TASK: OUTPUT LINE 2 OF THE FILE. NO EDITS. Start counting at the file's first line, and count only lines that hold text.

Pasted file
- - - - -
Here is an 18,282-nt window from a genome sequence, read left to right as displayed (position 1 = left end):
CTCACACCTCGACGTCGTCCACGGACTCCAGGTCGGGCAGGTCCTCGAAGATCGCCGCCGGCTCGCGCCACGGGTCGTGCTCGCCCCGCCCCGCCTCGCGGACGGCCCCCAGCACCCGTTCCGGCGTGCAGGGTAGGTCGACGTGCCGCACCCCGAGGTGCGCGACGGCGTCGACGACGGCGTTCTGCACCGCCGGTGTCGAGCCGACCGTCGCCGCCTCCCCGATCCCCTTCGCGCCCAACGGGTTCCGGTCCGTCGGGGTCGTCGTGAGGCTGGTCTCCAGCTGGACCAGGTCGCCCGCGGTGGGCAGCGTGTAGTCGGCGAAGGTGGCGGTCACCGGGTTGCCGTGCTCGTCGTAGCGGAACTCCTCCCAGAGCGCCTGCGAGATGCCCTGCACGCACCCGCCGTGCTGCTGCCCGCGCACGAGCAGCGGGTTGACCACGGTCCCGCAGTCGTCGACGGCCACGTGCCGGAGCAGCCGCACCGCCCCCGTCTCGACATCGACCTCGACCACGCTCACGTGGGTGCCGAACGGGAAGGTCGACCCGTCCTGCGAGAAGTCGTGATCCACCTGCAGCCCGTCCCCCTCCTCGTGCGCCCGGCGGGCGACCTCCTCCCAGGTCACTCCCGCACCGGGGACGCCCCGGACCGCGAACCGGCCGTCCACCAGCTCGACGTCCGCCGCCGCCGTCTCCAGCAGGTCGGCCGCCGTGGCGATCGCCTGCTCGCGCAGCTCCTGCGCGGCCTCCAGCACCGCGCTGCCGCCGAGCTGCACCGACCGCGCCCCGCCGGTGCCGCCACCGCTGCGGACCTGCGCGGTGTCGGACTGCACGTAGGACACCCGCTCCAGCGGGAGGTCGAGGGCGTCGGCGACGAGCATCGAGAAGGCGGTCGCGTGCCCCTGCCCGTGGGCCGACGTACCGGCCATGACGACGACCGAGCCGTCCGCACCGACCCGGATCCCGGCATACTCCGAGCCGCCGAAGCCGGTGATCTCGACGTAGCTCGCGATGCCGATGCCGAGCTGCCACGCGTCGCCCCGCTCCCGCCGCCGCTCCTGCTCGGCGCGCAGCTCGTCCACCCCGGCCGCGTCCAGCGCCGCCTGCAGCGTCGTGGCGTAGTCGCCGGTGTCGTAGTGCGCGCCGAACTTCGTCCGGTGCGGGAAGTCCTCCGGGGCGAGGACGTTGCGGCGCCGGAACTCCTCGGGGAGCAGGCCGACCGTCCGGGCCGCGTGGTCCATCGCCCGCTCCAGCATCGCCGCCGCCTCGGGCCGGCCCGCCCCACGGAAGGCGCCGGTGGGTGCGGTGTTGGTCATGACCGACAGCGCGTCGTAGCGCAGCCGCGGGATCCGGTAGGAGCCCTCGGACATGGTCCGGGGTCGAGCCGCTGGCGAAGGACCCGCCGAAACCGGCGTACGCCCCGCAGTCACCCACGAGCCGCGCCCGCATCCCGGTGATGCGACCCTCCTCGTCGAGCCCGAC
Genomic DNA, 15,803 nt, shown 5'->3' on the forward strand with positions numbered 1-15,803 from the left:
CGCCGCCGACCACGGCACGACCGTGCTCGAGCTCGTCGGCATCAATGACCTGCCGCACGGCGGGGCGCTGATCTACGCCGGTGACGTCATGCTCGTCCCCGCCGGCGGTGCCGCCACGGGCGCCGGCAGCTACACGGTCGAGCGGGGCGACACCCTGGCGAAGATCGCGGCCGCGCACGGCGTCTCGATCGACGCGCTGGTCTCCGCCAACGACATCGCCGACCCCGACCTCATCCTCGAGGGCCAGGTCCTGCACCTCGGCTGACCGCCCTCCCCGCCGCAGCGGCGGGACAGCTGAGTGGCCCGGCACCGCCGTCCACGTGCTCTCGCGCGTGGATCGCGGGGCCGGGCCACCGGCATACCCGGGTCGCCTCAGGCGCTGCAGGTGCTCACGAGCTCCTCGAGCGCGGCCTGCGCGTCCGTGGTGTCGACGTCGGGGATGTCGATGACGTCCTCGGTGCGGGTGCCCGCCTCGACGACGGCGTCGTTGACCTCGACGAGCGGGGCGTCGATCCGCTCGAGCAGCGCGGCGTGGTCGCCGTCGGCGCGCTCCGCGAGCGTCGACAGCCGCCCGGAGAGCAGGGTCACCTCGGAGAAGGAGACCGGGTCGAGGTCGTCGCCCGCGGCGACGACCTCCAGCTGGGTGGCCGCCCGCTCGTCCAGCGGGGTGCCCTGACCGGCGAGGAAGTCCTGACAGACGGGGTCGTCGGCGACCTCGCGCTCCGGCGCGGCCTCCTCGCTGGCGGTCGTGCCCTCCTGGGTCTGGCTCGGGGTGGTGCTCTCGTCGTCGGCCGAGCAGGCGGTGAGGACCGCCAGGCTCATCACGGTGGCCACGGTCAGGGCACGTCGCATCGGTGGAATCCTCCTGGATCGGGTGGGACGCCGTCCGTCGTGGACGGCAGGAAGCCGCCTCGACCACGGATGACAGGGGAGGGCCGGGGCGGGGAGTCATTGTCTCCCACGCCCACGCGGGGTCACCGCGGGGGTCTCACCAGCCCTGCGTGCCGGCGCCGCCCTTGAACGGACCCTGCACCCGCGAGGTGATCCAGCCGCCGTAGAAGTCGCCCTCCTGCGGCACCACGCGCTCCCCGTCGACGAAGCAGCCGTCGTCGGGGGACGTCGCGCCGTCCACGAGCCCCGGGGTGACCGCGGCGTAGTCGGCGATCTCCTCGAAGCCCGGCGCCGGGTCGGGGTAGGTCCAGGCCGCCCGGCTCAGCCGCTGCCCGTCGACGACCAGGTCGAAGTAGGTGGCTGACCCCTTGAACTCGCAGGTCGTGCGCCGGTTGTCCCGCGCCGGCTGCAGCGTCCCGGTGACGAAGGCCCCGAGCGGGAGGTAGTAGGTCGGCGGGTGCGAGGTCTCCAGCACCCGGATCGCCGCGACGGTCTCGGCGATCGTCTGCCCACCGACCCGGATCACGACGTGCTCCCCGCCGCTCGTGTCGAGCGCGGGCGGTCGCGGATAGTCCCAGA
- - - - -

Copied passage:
CTCACACCTCGACGTCGTCCACGGACTCCAGGTCGGGCAGGTCCTCGAAGATCGCCGCCGGCTCGCGCCACGGGTCGTGCTCGCCCCGCCCCGCCTCGCGGACGGCCCCCAGCACCCGTTCCGGCGTGCAGGGTAGGTCGACGTGCCGCACCCCGAGGTGCGCGACGGCGTCGACGACGGCGTTCTGCACCGCCGGTGTCGAGCCGACCGTCGCCGCCTCCCCGATCCCCTTCGCGCCCAACGGGTTCCGGTCCGTCGGGGTCGTCGTGAGGCTGGTCTCCAGCTGGACCAGGTCGCCCGCGGTGGGCAGCGTGTAGTCGGCGAAGGTGGCGGTCACCGGGTTGCCGTGCTCGTCGTAGCGGAACTCCTCCCAGAGCGCCTGCGAGATGCCCTGCACGCACCCGCCGTGCTGCTGCCCGCGCACGAGCAGCGGGTTGACCACGGTCCCGCAGTCGTCGACGGCCACGTGCCGGAGCAGCCGCACCGCCCCCGTCTCGACATCGACCTCGACCACGCTCACGTGGGTGCCGAACGGGAAGGTCGACCCGTCCTGCGAGAAGTCGTGATCCACCTGCAGCCCGTCCCCCTCCTCGTGCGCCCGGCGGGCGACCTCCTCCCAGGTCACTCCCGCACCGGGGACGCCCCGGACCGCGAACCGGCCGTCCACCAGCTCGACGTCCGCCGCCGCCGTCTCCAGCAGGTCGGCCGCCGTGGCGATCGCCTGCTCGCGCAGCTCCTGCGCGGCCTCCAGCACCGCGCTGCCGCCGAGCTGCACCGACCGCGCCCCGCCGGTGCCGCCACCGCTGCGGACCTGCGCGGTGTCGGACTGCACGTAGGACACCCGCTCCAGCGGGAGGTCGAGGGCGTCGGCGACGAGCATCGAGAAGGCGGTCGCGTGCCCCTGCCCGTGGGCCGACGTACCGGCCATGACGACGACCGAGCCGTCCGCACCGACCCGGATCCCGGCATACTCCGAGCCGCCGAAGCCGGTGATCTCGACGTAGCTCGCGATGCCGATGCCGAGCTGCCACGCGTCGCCCCGCTCCCGCCGCCGCTCCTGCTCGGCGCGCAGCTCGTCCACCCCGGCCGCGTCCAGCGCCGCCTGCAGCGTCGTGGCGTAGTCGCCGGTGTCGTAGTGCGCGCCGAACTTCGTCCGGTGCGGGAAGTCCTCCGGGGCGAGGACGTTGCGGCGCCGGAACTCCTCGGGGAGCAGGCCGACCGTCCGGGCCGCGTGGTCCATCGCCCGCTCCAGCATCGCCGCCGCCTCGGGCCGGCCCGCCCCACGGAAGGCGCCGGTGGGTGCGGTGTTGGTCATGACCGACAGCGCGTCGTAGCGCAGCCGCGGGATCCGGTAGGAGCCCTCGGACATGGTCCGGGGTCGAGCCGCTGGCGAAGGACCCGCCGAAACCGGCGTACGCCCCGCAGTCACCCACGAGCCGCGCCCGCATCCCGGTGATGCGACCCTCCTCGTCGAGCCCGAC